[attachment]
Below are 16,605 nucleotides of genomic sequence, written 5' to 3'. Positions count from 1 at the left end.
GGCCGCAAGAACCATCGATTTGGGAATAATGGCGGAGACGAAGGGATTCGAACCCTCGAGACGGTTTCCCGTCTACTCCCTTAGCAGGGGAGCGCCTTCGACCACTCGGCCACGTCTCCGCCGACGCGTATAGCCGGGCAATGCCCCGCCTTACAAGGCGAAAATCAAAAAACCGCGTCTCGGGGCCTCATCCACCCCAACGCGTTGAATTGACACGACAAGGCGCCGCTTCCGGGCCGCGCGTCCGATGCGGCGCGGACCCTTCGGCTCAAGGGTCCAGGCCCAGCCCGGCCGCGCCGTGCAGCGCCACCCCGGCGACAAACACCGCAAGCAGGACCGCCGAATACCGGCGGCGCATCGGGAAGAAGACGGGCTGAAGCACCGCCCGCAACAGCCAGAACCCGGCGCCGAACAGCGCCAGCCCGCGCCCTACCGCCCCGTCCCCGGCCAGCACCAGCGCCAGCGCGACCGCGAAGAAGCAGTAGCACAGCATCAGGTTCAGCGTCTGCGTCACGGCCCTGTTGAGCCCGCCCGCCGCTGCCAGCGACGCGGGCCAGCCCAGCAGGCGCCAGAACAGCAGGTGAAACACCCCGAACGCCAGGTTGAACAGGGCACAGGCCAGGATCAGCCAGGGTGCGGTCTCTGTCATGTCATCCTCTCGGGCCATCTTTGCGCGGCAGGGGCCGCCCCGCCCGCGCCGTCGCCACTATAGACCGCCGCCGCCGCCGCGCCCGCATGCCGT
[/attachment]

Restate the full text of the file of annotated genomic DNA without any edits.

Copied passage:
Below are 16,605 nucleotides of genomic sequence, written 5' to 3'. Positions count from 1 at the left end.
GGCCGCAAGAACCATCGATTTGGGAATAATGGCGGAGACGAAGGGATTCGAACCCTCGAGACGGTTTCCCGTCTACTCCCTTAGCAGGGGAGCGCCTTCGACCACTCGGCCACGTCTCCGCCGACGCGTATAGCCGGGCAATGCCCCGCCTTACAAGGCGAAAATCAAAAAACCGCGTCTCGGGGCCTCATCCACCCCAACGCGTTGAATTGACACGACAAGGCGCCGCTTCCGGGCCGCGCGTCCGATGCGGCGCGGACCCTTCGGCTCAAGGGTCCAGGCCCAGCCCGGCCGCGCCGTGCAGCGCCACCCCGGCGACAAACACCGCAAGCAGGACCGCCGAATACCGGCGGCGCATCGGGAAGAAGACGGGCTGAAGCACCGCCCGCAACAGCCAGAACCCGGCGCCGAACAGCGCCAGCCCGCGCCCTACCGCCCCGTCCCCGGCCAGCACCAGCGCCAGCGCGACCGCGAAGAAGCAGTAGCACAGCATCAGGTTCAGCGTCTGCGTCACGGCCCTGTTGAGCCCGCCCGCCGCTGCCAGCGACGCGGGCCAGCCCAGCAGGCGCCAGAACAGCAGGTGAAACACCCCGAACGCCAGGTTGAACAGGGCACAGGCCAGGATCAGCCAGGGTGCGGTCTCTGTCATGTCATCCTCTCGGGCCATCTTTGCGCGGCAGGGGCCGCCCCGCCCGCGCCGTCGCCACTATAGACCGCCGCCGCCGCCGCGCCCGCATGCCGT